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Element Use and Acquisition Strategies in Biological Soil Crusts

Abstract Biological soil crusts (BSCs) are critical components of arid and semiarid environments and provide the primary sources of bioavailable macronutrients and increase micronutrient availability to their surrounding ecosystems. BSCs are composed of a variety of microorganisms that perform a wide range of physiological processes requiring a multitude of bioessential micronutrients, such as iron, copper, and molybdenum. This work investigated the effects of BSC activity on soil solution concentrations of bioessential elements and examined the microbial production of organic chelators, called siderophores. I found that aluminum, vanadium, copper, zinc, and molybdenum were solubilized in the action of crusts, while nickel, zinc, arsenic, and zircon... (more)
Created Date 2012
Contributor Noonan, Kathryn Alexander (Author) / Hartnett, Hilairy (Advisor) / Anbar, Ariel (Committee member) / Garcia-Pichel, Ferran (Committee member) / Shock, Everett (Committee member) / Sharp, Thomas (Committee member) / Arizona State University (Publisher)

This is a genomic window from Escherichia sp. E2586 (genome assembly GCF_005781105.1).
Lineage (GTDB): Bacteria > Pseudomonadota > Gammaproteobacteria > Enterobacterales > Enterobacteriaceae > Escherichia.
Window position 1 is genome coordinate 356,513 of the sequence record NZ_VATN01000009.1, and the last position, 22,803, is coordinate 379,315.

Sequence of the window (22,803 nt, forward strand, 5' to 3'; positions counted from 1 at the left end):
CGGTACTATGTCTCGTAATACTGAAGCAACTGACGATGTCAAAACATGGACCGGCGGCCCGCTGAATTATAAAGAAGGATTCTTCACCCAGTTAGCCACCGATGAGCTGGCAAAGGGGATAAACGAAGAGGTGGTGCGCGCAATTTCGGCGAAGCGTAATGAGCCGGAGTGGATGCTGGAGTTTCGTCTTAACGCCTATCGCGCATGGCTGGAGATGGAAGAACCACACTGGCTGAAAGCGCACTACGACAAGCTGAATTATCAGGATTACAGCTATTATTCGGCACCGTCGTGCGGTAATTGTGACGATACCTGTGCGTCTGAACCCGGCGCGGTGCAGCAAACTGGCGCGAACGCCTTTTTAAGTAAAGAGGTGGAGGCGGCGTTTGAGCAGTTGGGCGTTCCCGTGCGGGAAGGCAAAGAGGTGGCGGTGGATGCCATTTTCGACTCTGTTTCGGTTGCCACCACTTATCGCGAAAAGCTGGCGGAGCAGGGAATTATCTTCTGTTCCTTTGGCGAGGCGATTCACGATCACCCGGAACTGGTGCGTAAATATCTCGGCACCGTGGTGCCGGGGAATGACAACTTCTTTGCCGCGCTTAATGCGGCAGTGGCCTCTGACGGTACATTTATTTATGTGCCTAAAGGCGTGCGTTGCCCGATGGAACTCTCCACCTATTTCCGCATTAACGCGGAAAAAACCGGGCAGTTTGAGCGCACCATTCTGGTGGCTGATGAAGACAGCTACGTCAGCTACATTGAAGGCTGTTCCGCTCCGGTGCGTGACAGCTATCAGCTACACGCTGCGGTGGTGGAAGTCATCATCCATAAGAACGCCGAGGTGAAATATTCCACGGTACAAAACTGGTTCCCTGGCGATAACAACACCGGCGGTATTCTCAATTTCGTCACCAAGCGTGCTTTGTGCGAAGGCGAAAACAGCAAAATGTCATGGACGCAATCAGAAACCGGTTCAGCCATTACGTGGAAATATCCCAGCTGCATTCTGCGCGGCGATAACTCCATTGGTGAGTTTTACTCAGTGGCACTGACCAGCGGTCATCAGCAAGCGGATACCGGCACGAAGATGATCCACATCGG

Subject Biogeochemistry / Geochemistry / Geobiology / biological soil crusts / nitrogen fixation / siderophores / trace metals
Type Doctoral Dissertation
Extent 274 pages
Language English
Reuse Permissions All Rights Reserved
Note Ph.D. Geological Sciences 2012
Collaborating Institutions Graduate College / ASU Library
Additional Formats MODS / OAI Dublin Core / RIS

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Description Dissertation/Thesis